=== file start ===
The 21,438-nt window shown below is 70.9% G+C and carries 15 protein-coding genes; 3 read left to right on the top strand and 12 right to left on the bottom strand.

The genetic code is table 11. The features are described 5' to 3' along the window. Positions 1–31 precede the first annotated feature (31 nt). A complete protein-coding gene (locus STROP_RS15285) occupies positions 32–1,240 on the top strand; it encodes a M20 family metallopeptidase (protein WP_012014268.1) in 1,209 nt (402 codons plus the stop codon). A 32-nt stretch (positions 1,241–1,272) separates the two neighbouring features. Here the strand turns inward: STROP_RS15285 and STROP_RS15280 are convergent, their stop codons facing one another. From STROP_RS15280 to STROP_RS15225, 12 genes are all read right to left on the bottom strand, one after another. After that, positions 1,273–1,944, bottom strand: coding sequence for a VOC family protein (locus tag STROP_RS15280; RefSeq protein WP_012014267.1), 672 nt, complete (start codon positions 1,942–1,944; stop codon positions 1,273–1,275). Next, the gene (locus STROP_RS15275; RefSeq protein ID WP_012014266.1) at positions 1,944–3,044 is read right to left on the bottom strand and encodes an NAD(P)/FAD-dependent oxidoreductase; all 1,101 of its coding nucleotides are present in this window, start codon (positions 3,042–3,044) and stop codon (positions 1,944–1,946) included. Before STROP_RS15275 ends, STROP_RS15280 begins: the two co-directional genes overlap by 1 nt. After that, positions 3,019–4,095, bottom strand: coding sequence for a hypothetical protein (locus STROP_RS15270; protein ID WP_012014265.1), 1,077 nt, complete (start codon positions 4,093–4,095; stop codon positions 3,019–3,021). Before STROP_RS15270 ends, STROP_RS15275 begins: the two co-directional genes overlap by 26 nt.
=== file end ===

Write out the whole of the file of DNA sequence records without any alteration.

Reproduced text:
The 21,438-nt window shown below is 70.9% G+C and carries 15 protein-coding genes; 3 read left to right on the top strand and 12 right to left on the bottom strand.

The genetic code is table 11. The features are described 5' to 3' along the window. Positions 1–31 precede the first annotated feature (31 nt). A complete protein-coding gene (locus STROP_RS15285) occupies positions 32–1,240 on the top strand; it encodes a M20 family metallopeptidase (protein WP_012014268.1) in 1,209 nt (402 codons plus the stop codon). A 32-nt stretch (positions 1,241–1,272) separates the two neighbouring features. Here the strand turns inward: STROP_RS15285 and STROP_RS15280 are convergent, their stop codons facing one another. From STROP_RS15280 to STROP_RS15225, 12 genes are all read right to left on the bottom strand, one after another. After that, positions 1,273–1,944, bottom strand: coding sequence for a VOC family protein (locus tag STROP_RS15280; RefSeq protein WP_012014267.1), 672 nt, complete (start codon positions 1,942–1,944; stop codon positions 1,273–1,275). Next, the gene (locus STROP_RS15275; RefSeq protein ID WP_012014266.1) at positions 1,944–3,044 is read right to left on the bottom strand and encodes an NAD(P)/FAD-dependent oxidoreductase; all 1,101 of its coding nucleotides are present in this window, start codon (positions 3,042–3,044) and stop codon (positions 1,944–1,946) included. Before STROP_RS15275 ends, STROP_RS15280 begins: the two co-directional genes overlap by 1 nt. After that, positions 3,019–4,095, bottom strand: coding sequence for a hypothetical protein (locus STROP_RS15270; protein ID WP_012014265.1), 1,077 nt, complete (start codon positions 4,093–4,095; stop codon positions 3,019–3,021). Before STROP_RS15270 ends, STROP_RS15275 begins: the two co-directional genes overlap by 26 nt.